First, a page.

AR Newsletter
New AR
The beliefs and sentiments expressed by those whose letters appear here are not necessarily shared by the Adventist Review or its editorial staff. These letters have been edited for clarity and length. -- Editors


Answers to the Editor’s Questions
In the article, "Four Big Questions” (May 25, 2006), regarding racial unity the author wrote: “Some Black leaders, who have suffered injustices in the church, see no prospect of change and want the present structures to continue. Some White leaders are more comfortable with the separation. But some lay members, Black and White, think it is time for us to come together. And maybe this is the way the change will come--as a movement of the laity who desire fellowship with one another above all else. In some areas conferences are beginning to explore initiatives, as Black and White leaders bring ministers together for fellowship and joint planning. Such efforts toward visible unity should be applauded and encouraged.”
 
The editor said he was a “dreamer,” let me suggest a really big dream: the elimination of state conferences in the North American Division and merging them within the corresponding Regional Conferences. Canada would be divided into two or three Regional Conferences. Thus the Union conferences could be eliminated as well. Then a Black church, a Caucasian church, and a Spanish church in the same city would more than likely be in the same conference, rather than in different conferences. Camp meetings and other youth and adult meetings could be held in different locations every year.
 
The major key in this dream is that there would have to be a system of safeguards enforcing diversity of the conference’s elected officials. Every race should get a chance to assume the presidency, for example. But, as in every other job, performance still would count regardless of race. Due to slavery’s injustices, Black leaders would want an enforceable system to avoid “white domination,” especially when Blacks have demonstrated that they have been successful in church growth/evangelism and administration. Hispanics have similar needs as Blacks; their numerical growth is significant.
 
Let’s come together, but let’s be real in the process.
 
David Battle
Minneapolis, Minnesota
 
 
Kudos and a huge hug to William G. Johnsson for such a well thought out, well-worded, and timely article.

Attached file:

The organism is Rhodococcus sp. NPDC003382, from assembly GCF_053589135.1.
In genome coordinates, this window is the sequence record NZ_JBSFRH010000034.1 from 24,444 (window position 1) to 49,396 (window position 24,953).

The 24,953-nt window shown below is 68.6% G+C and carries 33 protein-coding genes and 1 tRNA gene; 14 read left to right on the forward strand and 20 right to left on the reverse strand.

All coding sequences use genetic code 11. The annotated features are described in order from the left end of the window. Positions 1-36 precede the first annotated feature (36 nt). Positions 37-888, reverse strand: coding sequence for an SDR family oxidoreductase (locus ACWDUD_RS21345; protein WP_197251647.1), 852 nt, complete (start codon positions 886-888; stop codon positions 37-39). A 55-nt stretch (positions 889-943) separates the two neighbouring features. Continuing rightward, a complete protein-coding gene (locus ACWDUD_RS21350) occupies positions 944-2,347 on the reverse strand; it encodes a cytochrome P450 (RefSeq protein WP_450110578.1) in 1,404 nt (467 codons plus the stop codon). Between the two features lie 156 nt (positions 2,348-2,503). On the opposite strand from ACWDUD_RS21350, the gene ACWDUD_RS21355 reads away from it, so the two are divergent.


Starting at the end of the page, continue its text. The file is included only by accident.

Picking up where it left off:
As a third generation Adventist, with one Black parent and one White, having grown up working at Hinsdale Hospital, graduating as a four-year senior from Broadview Academy, having experienced a love/hate relationship as an adult with the organized church, and raising my Black son as a single mother with an incredible support group, I certainly identified with all four areas covered.
 
The closing paragraph brought tears to my eyes and, had I not been at my work desk, I would have stood and shouted “Amen!”
 
Know this: God is in control, and He is still on His throne. So get ready, people, because He is getting ready to stand up. Just hold on!
 
Natanja Hensley
Chicago, Illinois
 
 
Four questions? Maybe four imperatives would have been more appropriate. North American sacred services are too often characterized by “church as usual”; a dilemma readily evident throughout diverse worship services from “conservative” to “celebration.” But even though many members are perplexed and at times frustrated, there’s still nothing quite as spiritually rewarding as the joy of attending an Adventist service on Sabbath morning.
 
As to the other questions: Is it not true that the future of our institutions, race relations, and movie habits are all critically important taboos to tackle? As we cooperatively seek solutions, let’s pray for wisdom to reach beyond politically correct platitudes and instead seek Christ-centered relevance--lifestyle issues included.
 
Pastor David Grams
Appleton, Minnesota
 
 
No Sympathy for Singles
I recently read “The Update” 
 
I must say that it was not much of an article, insofar that it doesn’t really tell much about the kind of life single people lead. It hit on a few high points then dropped the ball. It never said a word about how the church should relate to them, which is exactly how the church and everyone else relates to singles. We get 15 seconds of recognition, then we are dropped like a hot potato.
 
People do not know how to relate to us, nor do I think they really care. Most people are intimidated by singles and only acknowledge us when something looks suspicious, such as when we happen to talk to a married person without his or her spouse being around; most of the time we’re simply ignored. People seem to think that we are poison; or that we don’t have anything else to do, and nobody knows or cares to relate to you or with you.
 
If you’re single, healthy, and attractive, you might get some attention and invitations to go places or do things, until someone’s spouse starts to feel intimidated by your singleness. Then you’re ousted and left in the cold once again.